"As the American health care system has become more complex, specialized, and technical," says the official summary of the Clinton administration's health-care plan, "it has neglected some simpler and, ironically, less costly needs....If the American health care system is to provide high-quality care at affordable prices, it must strike a better balance between physicians, nurses, and other professionals who take care of basic needs and those who provide the most sophisticated and specialized treatment for serious illness."
To many health-care reformers, the need for "a better balance" is clear. About 30 percent of U.S. doctors are considered "general practitioners," while in some countries the percentage is almost 70 percent. In Canada, a single governmental organization controls the number of specialists trained. But most Americans still believe that patients acting as consumers, and medical students themselves, should have some say in the matter. Bill and Hillary Clinton have decided to guide medical education onto a more enlightened path. In reply to a question from a medical student worried about being forced into primary care, the First Lady told the annual meeting of the Association of Medical Colleges, "There will clearly still be opportunities to go into specialties and subspecialties. But you know, it's about time we start thinking about the common good and the national interest, instead of just individuals, in our country." If the Clintons have their way, the federal government will decide how medical students will be trained and what they will do when they graduate.
In all the hype over ClintonCare's more conspicuous components--employer mandates, new taxes, restrictions on patient choice, etc.--the plan's new rules regarding medical schools and teaching hospitals have received relatively little attention. Yet the attempt to achieve the "right" mix of specialists and general practitioners has far-reaching implications that go beyond the obvious limits on the freedom of medical students to shape their careers. It would threaten the economic viability of the nation's premier medical institutions and undermine the quality of health care without reducing costs over the long run.
Policy makers have for years been trying to change the mix of general practitioners and specialists in the belief that more preventive care will help control health-care costs. Several states have established financial incentives and funded G.P. residencies to encourage students to pursue primary care, particularly in rural areas. Bills have been passed in New York and New Jersey limiting the number and types of residency positions, and legislation almost passed in California that would have allocated half of all University of California positions to primary care. In 1992, the federal government began phasing in a new fee schedule for Medicare that cut payments to surgeons by between 8 percent and 14 percent while increasing payments to family practitioners by about 15 percent.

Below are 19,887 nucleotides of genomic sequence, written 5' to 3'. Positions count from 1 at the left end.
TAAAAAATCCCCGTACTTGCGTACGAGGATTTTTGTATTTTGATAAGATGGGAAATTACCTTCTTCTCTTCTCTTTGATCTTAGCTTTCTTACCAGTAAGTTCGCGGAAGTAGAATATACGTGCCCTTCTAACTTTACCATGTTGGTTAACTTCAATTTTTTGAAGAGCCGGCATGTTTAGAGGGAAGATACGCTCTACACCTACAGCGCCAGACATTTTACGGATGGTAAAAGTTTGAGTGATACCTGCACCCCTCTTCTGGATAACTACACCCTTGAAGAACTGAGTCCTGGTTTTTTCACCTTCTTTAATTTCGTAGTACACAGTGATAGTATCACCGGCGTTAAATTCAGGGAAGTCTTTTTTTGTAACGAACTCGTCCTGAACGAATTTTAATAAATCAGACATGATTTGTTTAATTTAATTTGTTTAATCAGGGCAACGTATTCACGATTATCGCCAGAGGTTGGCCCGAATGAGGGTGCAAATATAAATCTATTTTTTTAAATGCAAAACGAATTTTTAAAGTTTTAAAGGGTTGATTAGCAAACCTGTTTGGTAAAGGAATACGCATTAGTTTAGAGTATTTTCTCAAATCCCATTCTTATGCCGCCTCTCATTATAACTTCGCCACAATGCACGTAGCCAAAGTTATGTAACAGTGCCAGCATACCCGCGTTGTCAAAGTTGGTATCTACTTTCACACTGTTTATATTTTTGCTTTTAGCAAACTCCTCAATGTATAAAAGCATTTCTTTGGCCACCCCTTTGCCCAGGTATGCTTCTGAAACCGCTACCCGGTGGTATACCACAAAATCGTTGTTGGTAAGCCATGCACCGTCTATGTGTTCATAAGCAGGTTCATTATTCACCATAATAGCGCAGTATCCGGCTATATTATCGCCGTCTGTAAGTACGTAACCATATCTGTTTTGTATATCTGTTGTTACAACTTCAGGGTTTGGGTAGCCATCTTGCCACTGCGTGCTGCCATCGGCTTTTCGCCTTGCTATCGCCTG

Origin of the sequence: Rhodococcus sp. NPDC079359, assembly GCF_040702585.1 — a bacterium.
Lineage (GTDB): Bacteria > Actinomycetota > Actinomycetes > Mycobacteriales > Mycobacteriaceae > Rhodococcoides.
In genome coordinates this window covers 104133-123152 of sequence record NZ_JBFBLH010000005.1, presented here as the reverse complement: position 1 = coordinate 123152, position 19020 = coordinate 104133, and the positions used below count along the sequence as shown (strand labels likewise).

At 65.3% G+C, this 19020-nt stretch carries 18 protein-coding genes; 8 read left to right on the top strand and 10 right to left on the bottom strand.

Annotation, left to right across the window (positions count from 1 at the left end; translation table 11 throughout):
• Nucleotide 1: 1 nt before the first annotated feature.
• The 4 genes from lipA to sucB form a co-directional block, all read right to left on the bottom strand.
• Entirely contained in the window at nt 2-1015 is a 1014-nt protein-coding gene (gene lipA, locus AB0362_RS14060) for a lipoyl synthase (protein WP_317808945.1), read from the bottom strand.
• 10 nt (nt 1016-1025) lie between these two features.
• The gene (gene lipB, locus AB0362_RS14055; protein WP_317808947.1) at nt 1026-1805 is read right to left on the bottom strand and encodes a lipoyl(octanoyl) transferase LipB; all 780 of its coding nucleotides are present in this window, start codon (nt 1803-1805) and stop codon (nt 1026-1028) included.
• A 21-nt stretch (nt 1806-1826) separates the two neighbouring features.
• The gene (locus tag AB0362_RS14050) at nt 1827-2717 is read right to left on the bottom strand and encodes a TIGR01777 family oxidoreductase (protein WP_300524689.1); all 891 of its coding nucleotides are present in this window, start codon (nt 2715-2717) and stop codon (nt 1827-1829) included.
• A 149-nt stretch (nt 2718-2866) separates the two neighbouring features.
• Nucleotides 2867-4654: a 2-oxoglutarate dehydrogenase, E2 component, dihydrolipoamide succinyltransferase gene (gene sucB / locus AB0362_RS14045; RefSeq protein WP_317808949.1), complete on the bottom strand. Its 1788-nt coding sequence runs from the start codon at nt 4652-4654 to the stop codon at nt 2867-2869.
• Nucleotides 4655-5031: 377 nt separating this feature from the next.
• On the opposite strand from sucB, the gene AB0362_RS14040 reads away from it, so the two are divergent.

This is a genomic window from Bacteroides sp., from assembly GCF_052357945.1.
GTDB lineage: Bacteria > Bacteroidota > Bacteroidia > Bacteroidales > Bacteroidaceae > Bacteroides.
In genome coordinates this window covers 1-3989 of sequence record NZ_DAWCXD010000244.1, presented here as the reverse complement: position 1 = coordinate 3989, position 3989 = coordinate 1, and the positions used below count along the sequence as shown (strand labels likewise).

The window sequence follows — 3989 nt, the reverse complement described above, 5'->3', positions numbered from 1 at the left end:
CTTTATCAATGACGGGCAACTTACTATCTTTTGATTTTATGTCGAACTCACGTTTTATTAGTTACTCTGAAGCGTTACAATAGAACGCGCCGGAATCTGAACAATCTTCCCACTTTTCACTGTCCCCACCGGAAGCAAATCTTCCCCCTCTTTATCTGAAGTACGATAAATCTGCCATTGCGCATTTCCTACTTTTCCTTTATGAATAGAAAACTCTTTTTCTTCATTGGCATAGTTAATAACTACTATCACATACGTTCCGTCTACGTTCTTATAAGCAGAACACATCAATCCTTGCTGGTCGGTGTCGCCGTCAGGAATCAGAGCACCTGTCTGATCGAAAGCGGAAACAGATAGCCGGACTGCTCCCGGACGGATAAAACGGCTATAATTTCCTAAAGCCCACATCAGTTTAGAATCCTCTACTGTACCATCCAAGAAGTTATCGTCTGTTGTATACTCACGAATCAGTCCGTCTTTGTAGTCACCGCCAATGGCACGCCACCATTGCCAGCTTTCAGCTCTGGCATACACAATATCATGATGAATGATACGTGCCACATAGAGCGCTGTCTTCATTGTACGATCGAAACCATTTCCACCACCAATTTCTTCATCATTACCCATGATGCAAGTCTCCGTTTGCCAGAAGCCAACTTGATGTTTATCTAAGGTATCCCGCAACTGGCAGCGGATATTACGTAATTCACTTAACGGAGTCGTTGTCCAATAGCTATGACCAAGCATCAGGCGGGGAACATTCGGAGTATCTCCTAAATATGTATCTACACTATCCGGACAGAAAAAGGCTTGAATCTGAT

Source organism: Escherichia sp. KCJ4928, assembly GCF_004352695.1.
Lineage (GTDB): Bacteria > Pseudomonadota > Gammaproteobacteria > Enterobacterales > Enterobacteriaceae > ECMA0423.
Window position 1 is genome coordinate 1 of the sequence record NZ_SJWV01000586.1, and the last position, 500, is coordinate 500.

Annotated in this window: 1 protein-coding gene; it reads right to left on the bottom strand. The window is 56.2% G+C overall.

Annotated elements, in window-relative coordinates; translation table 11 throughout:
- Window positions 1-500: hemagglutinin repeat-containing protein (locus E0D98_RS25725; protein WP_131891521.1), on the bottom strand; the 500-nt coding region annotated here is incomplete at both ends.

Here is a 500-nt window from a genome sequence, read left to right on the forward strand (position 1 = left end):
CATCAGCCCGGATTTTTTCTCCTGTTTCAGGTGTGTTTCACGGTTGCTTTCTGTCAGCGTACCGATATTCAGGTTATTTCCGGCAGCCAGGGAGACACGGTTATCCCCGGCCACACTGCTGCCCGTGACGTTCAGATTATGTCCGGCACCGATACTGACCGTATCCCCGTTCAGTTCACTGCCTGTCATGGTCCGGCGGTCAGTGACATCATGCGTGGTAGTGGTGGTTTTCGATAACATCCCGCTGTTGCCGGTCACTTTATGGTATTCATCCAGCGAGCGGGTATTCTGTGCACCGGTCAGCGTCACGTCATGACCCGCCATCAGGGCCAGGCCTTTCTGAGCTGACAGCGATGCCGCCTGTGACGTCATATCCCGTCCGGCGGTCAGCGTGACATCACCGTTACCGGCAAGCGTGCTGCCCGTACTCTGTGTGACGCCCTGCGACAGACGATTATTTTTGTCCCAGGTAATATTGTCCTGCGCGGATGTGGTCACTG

Under the Clinton administration's plan, within five years at least half of new U.S. physicians would be trained in primary care rather than specialty fields. Primary care, according to the administration, includes family medicine, general internal medicine, obstetrics/gynecology, and general pediatrics. During the five-year period, the plan would increase the number of primary-care residency positions in the nation's hospitals by 7 percent a year. The number of filled specialty training positions in which "excess supply exists" would drop by about 10 percent annually.
Each year, Secretary of Health and Human Services Donna Shalala would determine the number of training positions that should be available in each specialty. The secretary would appoint a National Council on Graduate Medical Education to advise her in this process. HHS would also appoint 10 regional councils, reporting directly to the department, to allocate residency slots to each teaching hospital.
The federal government would "encourage" hospitals and medical schools to go along with these rules by changing medical education funding. The plan would offer about $6 billion...